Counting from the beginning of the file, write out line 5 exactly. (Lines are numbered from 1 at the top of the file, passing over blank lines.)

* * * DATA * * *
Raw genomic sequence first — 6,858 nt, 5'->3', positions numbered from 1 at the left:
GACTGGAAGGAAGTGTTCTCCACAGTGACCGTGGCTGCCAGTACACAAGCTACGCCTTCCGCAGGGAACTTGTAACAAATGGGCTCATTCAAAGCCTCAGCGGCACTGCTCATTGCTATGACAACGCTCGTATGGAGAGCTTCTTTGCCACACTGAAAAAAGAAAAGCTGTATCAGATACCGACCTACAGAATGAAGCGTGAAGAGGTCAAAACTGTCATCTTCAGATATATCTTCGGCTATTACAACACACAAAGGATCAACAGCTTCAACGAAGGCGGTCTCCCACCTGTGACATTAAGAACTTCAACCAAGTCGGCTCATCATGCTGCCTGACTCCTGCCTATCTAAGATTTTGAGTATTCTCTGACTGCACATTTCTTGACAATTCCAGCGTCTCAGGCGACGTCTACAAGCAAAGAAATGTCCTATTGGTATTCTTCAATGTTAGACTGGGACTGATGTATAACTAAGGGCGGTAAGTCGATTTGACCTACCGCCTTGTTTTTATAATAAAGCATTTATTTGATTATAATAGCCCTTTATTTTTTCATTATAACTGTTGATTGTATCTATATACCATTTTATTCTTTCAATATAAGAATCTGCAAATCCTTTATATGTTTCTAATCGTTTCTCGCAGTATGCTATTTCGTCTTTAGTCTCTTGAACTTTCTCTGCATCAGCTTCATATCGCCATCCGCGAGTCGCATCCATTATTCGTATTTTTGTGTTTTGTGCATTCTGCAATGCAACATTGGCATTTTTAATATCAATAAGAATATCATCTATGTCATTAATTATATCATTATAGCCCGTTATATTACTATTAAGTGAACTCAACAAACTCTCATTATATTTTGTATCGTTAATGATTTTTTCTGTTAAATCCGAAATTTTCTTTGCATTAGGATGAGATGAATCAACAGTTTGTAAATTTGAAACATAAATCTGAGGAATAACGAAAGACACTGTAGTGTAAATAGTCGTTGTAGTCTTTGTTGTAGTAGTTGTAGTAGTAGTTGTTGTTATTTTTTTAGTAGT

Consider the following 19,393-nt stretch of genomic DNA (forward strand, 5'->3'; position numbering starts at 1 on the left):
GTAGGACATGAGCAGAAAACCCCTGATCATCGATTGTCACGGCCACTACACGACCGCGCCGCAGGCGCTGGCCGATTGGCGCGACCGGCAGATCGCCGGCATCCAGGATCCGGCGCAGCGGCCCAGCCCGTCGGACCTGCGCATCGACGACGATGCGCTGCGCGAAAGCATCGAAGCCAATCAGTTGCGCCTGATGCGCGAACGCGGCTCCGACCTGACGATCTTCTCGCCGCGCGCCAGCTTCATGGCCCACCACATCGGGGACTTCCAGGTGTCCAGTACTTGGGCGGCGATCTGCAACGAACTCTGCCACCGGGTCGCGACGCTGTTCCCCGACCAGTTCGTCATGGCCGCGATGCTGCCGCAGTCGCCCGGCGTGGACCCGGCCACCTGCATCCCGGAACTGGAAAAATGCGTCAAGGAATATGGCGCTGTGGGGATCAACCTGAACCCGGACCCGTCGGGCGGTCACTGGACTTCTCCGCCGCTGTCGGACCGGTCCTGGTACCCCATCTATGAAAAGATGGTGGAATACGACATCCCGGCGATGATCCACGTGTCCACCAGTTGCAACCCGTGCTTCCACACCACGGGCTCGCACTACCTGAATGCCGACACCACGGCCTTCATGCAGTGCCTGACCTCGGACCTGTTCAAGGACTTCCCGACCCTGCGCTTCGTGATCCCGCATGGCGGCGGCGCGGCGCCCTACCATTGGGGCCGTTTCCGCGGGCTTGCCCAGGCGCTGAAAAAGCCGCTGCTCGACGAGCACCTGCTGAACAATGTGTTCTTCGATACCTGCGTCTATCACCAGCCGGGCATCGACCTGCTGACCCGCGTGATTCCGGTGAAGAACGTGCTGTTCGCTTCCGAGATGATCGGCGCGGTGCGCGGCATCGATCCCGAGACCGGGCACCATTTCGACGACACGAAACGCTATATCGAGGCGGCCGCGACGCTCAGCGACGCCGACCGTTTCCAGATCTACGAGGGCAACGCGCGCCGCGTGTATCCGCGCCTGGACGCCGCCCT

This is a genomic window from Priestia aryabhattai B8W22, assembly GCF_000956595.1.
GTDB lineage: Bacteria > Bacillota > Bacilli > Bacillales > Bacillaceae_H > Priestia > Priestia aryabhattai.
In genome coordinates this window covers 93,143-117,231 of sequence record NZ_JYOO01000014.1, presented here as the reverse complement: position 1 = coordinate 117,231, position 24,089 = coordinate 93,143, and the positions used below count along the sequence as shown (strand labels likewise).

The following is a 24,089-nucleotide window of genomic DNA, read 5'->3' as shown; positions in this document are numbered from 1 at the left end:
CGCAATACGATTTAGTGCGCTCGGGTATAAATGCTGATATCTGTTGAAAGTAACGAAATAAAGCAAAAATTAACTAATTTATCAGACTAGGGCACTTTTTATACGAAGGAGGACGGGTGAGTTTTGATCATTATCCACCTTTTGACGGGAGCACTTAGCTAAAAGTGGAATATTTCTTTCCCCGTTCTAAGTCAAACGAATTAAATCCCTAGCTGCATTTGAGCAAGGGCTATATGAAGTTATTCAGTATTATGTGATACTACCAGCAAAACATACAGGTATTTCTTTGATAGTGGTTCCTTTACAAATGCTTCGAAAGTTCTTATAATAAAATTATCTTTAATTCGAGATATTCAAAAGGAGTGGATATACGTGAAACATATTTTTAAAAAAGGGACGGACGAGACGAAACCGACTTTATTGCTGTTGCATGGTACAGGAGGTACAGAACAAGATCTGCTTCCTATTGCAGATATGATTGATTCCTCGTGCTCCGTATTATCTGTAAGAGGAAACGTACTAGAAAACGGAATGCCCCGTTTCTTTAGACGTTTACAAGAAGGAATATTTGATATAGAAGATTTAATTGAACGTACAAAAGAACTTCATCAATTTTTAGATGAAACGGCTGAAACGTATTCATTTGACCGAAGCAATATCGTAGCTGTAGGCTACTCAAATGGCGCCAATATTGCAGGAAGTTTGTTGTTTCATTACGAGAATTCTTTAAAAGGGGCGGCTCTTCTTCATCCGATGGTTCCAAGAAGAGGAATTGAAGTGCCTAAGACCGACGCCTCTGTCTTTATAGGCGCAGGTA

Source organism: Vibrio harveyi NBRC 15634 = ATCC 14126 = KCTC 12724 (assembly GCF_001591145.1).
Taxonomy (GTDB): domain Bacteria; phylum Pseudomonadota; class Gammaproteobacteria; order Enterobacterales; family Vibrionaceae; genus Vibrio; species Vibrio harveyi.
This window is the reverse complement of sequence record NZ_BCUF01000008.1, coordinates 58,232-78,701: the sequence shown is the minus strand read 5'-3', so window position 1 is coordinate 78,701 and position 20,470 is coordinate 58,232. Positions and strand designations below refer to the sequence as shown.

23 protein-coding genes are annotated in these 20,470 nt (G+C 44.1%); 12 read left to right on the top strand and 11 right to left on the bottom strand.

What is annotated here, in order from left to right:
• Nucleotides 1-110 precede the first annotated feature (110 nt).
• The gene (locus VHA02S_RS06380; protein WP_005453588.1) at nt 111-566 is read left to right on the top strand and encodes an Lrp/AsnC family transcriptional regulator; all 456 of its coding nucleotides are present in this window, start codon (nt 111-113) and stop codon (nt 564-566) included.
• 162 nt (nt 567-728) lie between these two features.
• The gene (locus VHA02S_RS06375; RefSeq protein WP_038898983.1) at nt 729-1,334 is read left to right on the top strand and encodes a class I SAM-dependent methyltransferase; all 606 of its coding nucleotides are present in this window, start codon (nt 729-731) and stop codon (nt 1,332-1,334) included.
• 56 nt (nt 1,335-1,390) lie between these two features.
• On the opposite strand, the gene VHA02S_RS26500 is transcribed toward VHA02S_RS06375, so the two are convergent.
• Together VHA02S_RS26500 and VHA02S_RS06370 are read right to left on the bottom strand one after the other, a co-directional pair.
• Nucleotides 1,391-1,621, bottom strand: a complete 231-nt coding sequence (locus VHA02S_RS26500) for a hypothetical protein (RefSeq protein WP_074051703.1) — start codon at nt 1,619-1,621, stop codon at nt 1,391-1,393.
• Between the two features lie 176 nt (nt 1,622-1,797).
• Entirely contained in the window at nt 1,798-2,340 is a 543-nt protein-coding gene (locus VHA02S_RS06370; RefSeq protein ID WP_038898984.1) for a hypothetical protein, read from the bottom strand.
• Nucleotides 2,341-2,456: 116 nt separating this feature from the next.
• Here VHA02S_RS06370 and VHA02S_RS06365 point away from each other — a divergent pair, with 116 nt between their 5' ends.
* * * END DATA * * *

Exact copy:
This is a genomic window from Priestia aryabhattai B8W22, assembly GCF_000956595.1.